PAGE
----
WTT: Don’t Tell Me The Sun Is Shining

It’s the classic: show me don’t tell me.

It’s also a cop out in your writing. Oh, sure, it’s factual too. The sun is indeed shining. Are the birds chirping as well?

Chuck Palahniuk’s article on Lit Reactor says it very well. You’ll have to “un-pack” the description. This photo for example. Try describing it at face value. I came up with:

  • The sun is shining.
  • The grass is green.
  • There are few clouds.
  • The sky is blue.
  • There might be trees in the distance I’m not sure.

Can you imagine if all descriptions were written this way? “The sun shone on the street. The street was black. I walked on it.” Wow, how enthralling.

Good writing incorporates feelings and touches as many senses in the reader as possible.

Look at this next picture. Let’s try to write a scene in it by appealing to the five senses: touch, sight, taste, hearing, and smell. Whenever you are describing a setting you should include at least two senses. Here’s my scene, you can post yours in the comments:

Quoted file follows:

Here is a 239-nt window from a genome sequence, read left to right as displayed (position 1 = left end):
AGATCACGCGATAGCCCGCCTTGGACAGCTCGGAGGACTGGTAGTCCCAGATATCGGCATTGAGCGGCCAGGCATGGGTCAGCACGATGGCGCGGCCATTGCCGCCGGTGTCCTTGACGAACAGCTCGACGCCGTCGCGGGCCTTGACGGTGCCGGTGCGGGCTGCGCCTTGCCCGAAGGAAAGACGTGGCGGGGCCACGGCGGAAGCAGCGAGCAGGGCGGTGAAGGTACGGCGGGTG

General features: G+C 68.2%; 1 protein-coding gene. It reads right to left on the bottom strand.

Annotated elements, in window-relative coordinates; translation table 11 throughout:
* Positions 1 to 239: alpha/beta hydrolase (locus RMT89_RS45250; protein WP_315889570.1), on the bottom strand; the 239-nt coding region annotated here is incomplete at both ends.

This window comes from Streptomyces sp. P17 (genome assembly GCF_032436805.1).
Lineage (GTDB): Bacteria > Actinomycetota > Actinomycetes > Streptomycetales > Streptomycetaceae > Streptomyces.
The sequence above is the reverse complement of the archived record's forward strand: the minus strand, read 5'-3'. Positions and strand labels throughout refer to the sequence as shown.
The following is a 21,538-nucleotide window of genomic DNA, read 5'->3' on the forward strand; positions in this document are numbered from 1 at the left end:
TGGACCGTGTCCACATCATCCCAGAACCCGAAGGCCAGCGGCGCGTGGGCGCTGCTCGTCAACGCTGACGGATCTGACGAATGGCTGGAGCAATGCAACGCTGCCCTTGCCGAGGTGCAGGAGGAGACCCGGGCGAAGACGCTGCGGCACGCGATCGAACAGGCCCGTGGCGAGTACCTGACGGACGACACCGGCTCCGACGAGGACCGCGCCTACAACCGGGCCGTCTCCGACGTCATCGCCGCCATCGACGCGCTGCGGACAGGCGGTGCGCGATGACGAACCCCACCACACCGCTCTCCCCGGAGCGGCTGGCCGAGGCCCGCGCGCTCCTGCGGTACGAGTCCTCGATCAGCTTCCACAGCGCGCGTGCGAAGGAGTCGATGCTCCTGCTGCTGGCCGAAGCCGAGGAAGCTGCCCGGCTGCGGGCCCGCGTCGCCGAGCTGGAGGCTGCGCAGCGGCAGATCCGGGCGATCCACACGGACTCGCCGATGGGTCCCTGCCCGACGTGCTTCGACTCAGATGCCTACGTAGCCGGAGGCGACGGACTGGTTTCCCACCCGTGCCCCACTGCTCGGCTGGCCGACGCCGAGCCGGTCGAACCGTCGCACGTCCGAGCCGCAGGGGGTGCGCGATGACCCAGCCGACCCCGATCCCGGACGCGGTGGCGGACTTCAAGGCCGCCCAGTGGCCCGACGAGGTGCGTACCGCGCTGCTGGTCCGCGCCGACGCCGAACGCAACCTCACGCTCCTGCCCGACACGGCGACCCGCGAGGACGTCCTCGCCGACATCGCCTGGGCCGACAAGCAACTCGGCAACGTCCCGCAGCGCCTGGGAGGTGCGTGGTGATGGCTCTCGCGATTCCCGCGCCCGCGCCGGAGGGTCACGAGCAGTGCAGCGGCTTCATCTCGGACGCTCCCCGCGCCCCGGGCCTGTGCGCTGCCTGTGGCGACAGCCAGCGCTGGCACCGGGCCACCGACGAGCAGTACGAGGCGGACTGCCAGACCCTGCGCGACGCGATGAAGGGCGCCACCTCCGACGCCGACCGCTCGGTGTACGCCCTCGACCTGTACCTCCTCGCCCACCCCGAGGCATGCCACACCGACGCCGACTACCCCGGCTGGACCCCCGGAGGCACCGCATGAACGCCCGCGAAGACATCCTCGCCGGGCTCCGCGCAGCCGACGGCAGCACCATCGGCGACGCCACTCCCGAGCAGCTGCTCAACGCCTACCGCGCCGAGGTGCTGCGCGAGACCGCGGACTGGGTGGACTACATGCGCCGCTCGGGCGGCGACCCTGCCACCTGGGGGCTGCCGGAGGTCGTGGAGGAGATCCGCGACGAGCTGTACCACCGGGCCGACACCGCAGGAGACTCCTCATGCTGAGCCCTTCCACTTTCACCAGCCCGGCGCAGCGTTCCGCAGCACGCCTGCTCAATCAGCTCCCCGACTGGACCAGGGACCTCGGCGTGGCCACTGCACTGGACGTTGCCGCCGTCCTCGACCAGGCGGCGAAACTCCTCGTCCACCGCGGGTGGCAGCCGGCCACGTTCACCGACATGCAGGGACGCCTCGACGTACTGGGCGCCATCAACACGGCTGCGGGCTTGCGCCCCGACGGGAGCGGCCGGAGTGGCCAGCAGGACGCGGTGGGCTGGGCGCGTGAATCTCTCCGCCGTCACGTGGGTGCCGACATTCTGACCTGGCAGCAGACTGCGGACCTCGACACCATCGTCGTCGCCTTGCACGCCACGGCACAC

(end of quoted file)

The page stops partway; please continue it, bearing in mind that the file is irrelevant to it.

The cold air forced its way through my jeans and leggings. My sneakers, obviously not meant for walking a mile in snow, were soaked through to my feet. My feet squished with every step and cold water kept my toes decidedly numb. In the distance, amidst the storm, I saw a street light. My shoulders warmed at the idea of being out of the darkness and I made my way to the bench beneath the light.

So let’s see… I’ve appealed to sight, touch, sound. I could always mentioned the crisp smell of snow and have my narrator eat it for the last two.  You’ll also notice one other key fact about my brief passage:

THERE ARE NO THOUGHT VERBS!

There was no instance of “I feel cold” nor “I thought about getting warm,” but the reader knows the narrator is cold. I showed it was cold. It’s much more effective than telling you.

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